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This must have certainly required much larger funding, naturally.
Yes, certainly. I had initially secured an amount of €200,000 from EU funds. However, for its completion, I received assistance from people who made me truly believe that humanity does not see color, religion, or country. Mr. Ghazi Abu Nahl, upon his visit to the space, learned about my story as a refugee and immediately decided to allocate €200,000 to Art Nest, as he himself had gone through the same struggles as a refugee from Palestine, yet continued to believe in kinship among people, same as myself. Another friend, also Arab, decided to cover the publication costs for a book with my artwork, and the proceeds of the sale contributed to the completion of Art Nest.

“I tend to urge young children to follow their own dreams and not those of their parents. Young people are much further ahead in their thinking than the older generations, but they are not given enough space to express themselves and their ideas.”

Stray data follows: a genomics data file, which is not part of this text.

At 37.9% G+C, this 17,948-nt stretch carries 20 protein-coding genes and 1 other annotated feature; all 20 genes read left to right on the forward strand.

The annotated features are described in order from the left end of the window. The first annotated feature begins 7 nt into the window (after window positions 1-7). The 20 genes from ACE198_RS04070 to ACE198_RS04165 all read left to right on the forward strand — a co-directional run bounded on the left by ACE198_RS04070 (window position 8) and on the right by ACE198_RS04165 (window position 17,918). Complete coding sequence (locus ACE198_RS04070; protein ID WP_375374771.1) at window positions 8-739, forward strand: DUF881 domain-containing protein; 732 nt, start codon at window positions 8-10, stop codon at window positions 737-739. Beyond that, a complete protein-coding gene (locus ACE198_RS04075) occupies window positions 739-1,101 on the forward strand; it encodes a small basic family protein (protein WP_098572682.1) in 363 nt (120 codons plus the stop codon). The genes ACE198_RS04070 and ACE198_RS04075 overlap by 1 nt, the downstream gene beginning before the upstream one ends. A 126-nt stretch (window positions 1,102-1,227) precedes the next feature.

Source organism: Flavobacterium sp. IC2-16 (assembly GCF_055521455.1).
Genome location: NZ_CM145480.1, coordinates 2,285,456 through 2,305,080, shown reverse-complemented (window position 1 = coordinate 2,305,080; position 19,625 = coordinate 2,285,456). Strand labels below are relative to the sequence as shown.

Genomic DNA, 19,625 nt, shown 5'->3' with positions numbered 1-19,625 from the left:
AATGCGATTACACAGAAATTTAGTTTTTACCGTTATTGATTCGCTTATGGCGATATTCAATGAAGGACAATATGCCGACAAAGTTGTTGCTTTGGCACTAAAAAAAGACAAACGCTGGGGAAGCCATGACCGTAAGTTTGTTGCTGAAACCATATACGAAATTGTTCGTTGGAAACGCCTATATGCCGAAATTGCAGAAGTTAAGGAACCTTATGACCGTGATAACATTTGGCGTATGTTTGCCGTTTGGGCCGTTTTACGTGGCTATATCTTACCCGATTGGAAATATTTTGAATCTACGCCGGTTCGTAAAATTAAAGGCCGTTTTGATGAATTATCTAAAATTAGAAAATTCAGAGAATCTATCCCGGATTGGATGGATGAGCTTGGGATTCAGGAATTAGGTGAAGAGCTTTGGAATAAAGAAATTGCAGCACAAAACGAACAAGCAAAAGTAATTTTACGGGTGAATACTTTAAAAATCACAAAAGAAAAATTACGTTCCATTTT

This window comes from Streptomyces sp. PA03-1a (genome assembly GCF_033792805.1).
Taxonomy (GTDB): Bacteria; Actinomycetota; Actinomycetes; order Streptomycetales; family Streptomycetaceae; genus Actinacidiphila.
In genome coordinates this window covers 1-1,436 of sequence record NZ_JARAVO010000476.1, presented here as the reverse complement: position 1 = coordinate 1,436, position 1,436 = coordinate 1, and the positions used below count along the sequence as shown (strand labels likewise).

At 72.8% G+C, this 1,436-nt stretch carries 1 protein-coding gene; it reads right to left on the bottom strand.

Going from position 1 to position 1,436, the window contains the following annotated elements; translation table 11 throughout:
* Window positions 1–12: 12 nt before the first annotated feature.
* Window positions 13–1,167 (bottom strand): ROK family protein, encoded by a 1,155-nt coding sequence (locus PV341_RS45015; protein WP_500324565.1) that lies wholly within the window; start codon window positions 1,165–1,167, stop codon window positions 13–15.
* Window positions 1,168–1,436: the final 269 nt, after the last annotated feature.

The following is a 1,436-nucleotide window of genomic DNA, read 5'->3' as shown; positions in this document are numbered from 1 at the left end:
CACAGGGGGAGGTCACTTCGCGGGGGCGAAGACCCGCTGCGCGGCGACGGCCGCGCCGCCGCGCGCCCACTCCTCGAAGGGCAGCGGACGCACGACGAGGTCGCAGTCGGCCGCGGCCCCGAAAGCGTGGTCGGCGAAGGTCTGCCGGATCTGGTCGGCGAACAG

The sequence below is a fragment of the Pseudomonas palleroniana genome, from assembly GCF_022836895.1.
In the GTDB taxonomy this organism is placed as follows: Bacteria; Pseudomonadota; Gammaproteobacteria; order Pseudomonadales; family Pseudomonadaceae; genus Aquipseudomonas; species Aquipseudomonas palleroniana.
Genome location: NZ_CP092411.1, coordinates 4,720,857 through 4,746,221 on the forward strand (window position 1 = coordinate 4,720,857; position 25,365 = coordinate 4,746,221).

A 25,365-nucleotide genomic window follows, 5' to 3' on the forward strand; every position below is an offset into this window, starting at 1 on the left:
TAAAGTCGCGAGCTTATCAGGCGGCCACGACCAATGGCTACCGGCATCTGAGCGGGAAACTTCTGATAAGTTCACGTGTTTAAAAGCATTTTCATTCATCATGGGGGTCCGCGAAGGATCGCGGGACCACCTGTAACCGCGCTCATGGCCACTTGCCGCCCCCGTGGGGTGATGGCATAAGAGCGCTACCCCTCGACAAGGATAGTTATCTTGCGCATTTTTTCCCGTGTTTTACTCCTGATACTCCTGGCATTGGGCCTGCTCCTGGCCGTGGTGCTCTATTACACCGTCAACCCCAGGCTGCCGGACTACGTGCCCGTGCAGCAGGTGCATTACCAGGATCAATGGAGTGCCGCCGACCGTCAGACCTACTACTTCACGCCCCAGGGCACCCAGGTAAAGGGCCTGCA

Do you have any regrets?
I don’t regret any of what I have created. Perhaps my only regret is the fact that I missed some of the most beautiful years of my son growing up, because I was so engrossed in my work. However, I feel a great satisfaction, especially when new people visit and I see how excited they get with all that they see. It would please me to see more students visiting, but organized trips from schools are limited. At some point, following a comment of mine on social media, a senior official from the Ministry of Education visited the Museum to find out whether it is worth bringing students for a visit.

She had said that she cannot approve student visits to a place where there are nude statues. This is, of course, outrageous, because then we would have to put clothes on the statues in the Acropolis or the Louvre each time students visit these places!

You tend to have quite a few nude figures in your work.